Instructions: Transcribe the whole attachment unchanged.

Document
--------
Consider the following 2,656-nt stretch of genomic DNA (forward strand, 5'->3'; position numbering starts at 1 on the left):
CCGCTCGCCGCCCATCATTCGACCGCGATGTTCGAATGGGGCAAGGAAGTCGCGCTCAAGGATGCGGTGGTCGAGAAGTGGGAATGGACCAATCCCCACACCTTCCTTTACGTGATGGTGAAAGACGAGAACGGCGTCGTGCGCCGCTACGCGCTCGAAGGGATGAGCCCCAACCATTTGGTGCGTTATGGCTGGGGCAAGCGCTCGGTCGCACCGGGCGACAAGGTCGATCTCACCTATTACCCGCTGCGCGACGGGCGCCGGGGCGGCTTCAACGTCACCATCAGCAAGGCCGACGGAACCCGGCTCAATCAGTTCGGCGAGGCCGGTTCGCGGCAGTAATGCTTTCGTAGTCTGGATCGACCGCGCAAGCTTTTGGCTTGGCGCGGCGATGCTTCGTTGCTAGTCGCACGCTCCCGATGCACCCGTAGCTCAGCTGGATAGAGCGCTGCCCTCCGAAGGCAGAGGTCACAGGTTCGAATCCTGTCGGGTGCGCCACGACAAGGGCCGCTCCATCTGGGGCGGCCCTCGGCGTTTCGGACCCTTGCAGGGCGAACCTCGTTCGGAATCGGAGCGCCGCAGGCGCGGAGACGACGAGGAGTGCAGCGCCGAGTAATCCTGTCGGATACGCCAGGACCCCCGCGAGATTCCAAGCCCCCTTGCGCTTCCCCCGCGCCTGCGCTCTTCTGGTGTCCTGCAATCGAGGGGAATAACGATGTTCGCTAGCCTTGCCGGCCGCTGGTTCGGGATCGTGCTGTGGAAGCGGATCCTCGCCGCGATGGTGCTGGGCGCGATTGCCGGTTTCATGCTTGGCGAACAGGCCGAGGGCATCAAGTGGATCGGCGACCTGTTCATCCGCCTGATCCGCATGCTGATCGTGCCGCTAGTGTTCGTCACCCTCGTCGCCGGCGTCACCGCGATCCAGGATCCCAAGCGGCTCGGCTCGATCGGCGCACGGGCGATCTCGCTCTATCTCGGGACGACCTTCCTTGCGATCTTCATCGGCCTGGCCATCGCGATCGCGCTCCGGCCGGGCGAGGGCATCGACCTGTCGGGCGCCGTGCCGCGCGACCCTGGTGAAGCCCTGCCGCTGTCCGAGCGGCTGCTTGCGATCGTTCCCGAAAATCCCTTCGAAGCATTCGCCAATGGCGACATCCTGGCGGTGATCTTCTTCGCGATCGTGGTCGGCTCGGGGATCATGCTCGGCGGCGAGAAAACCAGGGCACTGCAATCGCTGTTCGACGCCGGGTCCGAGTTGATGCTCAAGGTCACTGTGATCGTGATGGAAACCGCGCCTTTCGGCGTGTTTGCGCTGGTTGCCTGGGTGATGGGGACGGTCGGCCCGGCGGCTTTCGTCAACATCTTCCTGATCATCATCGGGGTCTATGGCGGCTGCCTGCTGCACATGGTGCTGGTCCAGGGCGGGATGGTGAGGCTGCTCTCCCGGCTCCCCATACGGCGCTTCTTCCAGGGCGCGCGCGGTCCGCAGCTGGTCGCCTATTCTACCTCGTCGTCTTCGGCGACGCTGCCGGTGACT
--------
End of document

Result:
Consider the following 2,656-nt stretch of genomic DNA (forward strand, 5'->3'; position numbering starts at 1 on the left):
CCGCTCGCCGCCCATCATTCGACCGCGATGTTCGAATGGGGCAAGGAAGTCGCGCTCAAGGATGCGGTGGTCGAGAAGTGGGAATGGACCAATCCCCACACCTTCCTTTACGTGATGGTGAAAGACGAGAACGGCGTCGTGCGCCGCTACGCGCTCGAAGGGATGAGCCCCAACCATTTGGTGCGTTATGGCTGGGGCAAGCGCTCGGTCGCACCGGGCGACAAGGTCGATCTCACCTATTACCCGCTGCGCGACGGGCGCCGGGGCGGCTTCAACGTCACCATCAGCAAGGCCGACGGAACCCGGCTCAATCAGTTCGGCGAGGCCGGTTCGCGGCAGTAATGCTTTCGTAGTCTGGATCGACCGCGCAAGCTTTTGGCTTGGCGCGGCGATGCTTCGTTGCTAGTCGCACGCTCCCGATGCACCCGTAGCTCAGCTGGATAGAGCGCTGCCCTCCGAAGGCAGAGGTCACAGGTTCGAATCCTGTCGGGTGCGCCACGACAAGGGCCGCTCCATCTGGGGCGGCCCTCGGCGTTTCGGACCCTTGCAGGGCGAACCTCGTTCGGAATCGGAGCGCCGCAGGCGCGGAGACGACGAGGAGTGCAGCGCCGAGTAATCCTGTCGGATACGCCAGGACCCCCGCGAGATTCCAAGCCCCCTTGCGCTTCCCCCGCGCCTGCGCTCTTCTGGTGTCCTGCAATCGAGGGGAATAACGATGTTCGCTAGCCTTGCCGGCCGCTGGTTCGGGATCGTGCTGTGGAAGCGGATCCTCGCCGCGATGGTGCTGGGCGCGATTGCCGGTTTCATGCTTGGCGAACAGGCCGAGGGCATCAAGTGGATCGGCGACCTGTTCATCCGCCTGATCCGCATGCTGATCGTGCCGCTAGTGTTCGTCACCCTCGTCGCCGGCGTCACCGCGATCCAGGATCCCAAGCGGCTCGGCTCGATCGGCGCACGGGCGATCTCGCTCTATCTCGGGACGACCTTCCTTGCGATCTTCATCGGCCTGGCCATCGCGATCGCGCTCCGGCCGGGCGAGGGCATCGACCTGTCGGGCGCCGTGCCGCGCGACCCTGGTGAAGCCCTGCCGCTGTCCGAGCGGCTGCTTGCGATCGTTCCCGAAAATCCCTTCGAAGCATTCGCCAATGGCGACATCCTGGCGGTGATCTTCTTCGCGATCGTGGTCGGCTCGGGGATCATGCTCGGCGGCGAGAAAACCAGGGCACTGCAATCGCTGTTCGACGCCGGGTCCGAGTTGATGCTCAAGGTCACTGTGATCGTGATGGAAACCGCGCCTTTCGGCGTGTTTGCGCTGGTTGCCTGGGTGATGGGGACGGTCGGCCCGGCGGCTTTCGTCAACATCTTCCTGATCATCATCGGGGTCTATGGCGGCTGCCTGCTGCACATGGTGCTGGTCCAGGGCGGGATGGTGAGGCTGCTCTCCCGGCTCCCCATACGGCGCTTCTTCCAGGGCGCGCGCGGTCCGCAGCTGGTCGCCTATTCTACCTCGTCGTCTTCGGCGACGCTGCCGGTGACT